NAMIC Responds to CFA Report on Credit-based Insurance Scoring

Statement from Robert Detlefsen
Vice President - Public Policy
National Association of Mutual Insurance Companies

NAMIC Responds to CFA Report on Credit-based Insurance Scoring

“The report released today by the Consumer Federation of America purports to answer three questions about automobile insurers’ use of credit scores. But it conspicuously neglects to ask the most important question: Are credit scores useful in assessing the likelihood that a driver will file a claim? Here is the answer, according to the Federal Trade Commission, whose report is cited in CFA’s own report: ‘Credit-based insurance scores are effective predictors of risk under automobile policies. They are predictive of the number of claims consumers file and the total cost of those claims. The use of scores is therefore likely to make the price of insurance better match the risk of loss posed by the consumer.’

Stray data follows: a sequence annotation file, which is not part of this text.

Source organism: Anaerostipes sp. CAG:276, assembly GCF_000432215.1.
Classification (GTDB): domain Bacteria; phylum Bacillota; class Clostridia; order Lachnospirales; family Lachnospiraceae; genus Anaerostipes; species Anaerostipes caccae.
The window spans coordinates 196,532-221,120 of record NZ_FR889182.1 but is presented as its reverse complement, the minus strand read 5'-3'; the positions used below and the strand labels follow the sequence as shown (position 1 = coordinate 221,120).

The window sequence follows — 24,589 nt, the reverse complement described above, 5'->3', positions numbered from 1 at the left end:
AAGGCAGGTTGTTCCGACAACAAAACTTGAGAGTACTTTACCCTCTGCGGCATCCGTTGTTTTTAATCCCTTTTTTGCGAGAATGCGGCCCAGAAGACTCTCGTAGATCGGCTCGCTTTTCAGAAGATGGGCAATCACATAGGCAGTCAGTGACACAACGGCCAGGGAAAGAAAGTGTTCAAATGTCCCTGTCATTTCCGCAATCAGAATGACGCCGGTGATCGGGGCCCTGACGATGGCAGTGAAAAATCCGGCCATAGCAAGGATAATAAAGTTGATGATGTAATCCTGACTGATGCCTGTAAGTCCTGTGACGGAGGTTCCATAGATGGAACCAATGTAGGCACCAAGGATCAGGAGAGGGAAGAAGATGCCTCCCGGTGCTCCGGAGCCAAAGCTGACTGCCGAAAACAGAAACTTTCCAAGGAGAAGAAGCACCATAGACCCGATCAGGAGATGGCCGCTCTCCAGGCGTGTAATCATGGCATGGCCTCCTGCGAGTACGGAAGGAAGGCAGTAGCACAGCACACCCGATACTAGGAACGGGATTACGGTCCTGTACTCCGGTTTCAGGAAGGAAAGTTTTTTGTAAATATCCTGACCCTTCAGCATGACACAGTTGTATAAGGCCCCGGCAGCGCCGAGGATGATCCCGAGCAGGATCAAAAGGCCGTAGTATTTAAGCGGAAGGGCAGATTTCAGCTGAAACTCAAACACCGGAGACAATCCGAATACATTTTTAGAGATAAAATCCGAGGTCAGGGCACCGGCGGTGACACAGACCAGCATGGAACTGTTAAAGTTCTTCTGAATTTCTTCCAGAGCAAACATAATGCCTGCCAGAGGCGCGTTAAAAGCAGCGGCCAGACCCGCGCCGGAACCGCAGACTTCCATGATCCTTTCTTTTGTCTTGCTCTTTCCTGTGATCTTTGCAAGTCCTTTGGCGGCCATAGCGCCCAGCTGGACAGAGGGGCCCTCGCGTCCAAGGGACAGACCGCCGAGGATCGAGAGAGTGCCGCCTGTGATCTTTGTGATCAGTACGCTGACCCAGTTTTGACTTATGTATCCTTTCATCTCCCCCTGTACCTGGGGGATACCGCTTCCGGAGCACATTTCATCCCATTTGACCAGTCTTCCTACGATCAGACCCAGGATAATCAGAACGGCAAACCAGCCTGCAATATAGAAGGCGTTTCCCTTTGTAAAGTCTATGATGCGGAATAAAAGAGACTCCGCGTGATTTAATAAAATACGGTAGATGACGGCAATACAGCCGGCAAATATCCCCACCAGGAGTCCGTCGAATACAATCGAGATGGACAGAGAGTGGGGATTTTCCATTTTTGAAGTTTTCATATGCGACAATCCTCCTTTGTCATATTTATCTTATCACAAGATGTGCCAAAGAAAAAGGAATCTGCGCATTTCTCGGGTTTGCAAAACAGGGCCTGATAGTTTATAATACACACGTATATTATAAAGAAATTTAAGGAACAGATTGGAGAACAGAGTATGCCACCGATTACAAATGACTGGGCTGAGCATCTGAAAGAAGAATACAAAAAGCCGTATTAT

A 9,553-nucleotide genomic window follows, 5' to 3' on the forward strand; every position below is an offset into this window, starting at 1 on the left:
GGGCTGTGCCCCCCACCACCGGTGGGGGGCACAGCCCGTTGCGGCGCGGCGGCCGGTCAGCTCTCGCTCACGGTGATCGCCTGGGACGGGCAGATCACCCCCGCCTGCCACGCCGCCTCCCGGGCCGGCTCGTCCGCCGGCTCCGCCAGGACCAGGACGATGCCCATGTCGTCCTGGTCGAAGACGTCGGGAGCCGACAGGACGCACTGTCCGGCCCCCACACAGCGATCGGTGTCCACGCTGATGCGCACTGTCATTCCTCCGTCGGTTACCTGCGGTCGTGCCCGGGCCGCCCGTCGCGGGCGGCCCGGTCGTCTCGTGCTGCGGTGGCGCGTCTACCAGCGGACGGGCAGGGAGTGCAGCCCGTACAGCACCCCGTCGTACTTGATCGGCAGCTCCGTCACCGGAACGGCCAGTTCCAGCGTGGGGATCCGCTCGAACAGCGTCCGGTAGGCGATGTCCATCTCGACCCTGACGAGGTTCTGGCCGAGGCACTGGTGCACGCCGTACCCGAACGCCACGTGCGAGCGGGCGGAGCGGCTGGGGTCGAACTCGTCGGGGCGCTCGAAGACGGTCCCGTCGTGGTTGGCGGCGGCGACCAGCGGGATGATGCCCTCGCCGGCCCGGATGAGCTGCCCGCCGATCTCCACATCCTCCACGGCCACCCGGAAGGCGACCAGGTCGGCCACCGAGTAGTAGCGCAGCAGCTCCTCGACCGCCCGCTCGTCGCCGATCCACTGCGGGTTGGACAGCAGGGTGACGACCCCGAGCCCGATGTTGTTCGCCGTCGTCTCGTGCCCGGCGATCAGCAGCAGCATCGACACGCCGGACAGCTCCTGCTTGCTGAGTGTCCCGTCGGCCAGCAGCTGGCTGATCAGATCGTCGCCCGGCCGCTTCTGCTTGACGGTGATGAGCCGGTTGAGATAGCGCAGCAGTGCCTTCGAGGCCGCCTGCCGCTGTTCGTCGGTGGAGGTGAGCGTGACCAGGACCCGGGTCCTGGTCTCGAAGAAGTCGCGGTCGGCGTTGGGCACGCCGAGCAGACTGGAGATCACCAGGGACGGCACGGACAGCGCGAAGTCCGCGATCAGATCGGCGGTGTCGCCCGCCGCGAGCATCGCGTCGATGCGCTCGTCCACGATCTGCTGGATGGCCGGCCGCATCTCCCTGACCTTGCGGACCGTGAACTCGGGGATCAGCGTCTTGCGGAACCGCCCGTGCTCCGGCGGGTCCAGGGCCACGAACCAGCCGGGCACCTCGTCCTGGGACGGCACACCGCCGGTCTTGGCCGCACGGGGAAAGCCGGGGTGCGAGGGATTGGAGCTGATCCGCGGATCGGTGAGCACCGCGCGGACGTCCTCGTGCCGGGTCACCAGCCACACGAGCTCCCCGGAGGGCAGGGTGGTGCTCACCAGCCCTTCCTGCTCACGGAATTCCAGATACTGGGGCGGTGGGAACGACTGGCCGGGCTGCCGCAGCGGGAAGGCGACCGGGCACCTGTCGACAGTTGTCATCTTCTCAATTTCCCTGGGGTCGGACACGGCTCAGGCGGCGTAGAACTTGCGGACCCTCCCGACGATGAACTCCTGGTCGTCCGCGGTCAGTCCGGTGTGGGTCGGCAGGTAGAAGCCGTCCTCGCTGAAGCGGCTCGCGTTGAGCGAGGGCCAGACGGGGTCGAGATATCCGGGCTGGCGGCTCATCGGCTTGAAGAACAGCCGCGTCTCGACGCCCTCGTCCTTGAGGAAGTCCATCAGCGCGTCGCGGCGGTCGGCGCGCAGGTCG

“Yet according to CFA’s J. Robert Hunter, auto insurers charge higher premiums for drivers with low credit scores ‘just because they’re poor.”’ CFA further contends, contrary to evidence and logic, that ‘bad (unsafe) drivers from high-income areas often paid less than good (safe) drivers from moderate-income areas.’ If CFA understood the concept of adverse selection, it would know that if an insurer deliberately charged higher prices for low-risk consumers than for high-risk consumers, it would quickly become insolvent.

“This CFA report, like others in the series, will not be taken seriously by anyone who understands how insurance works.”

Lisa Floreancig
Public Affairs Director, State & Policy Affairs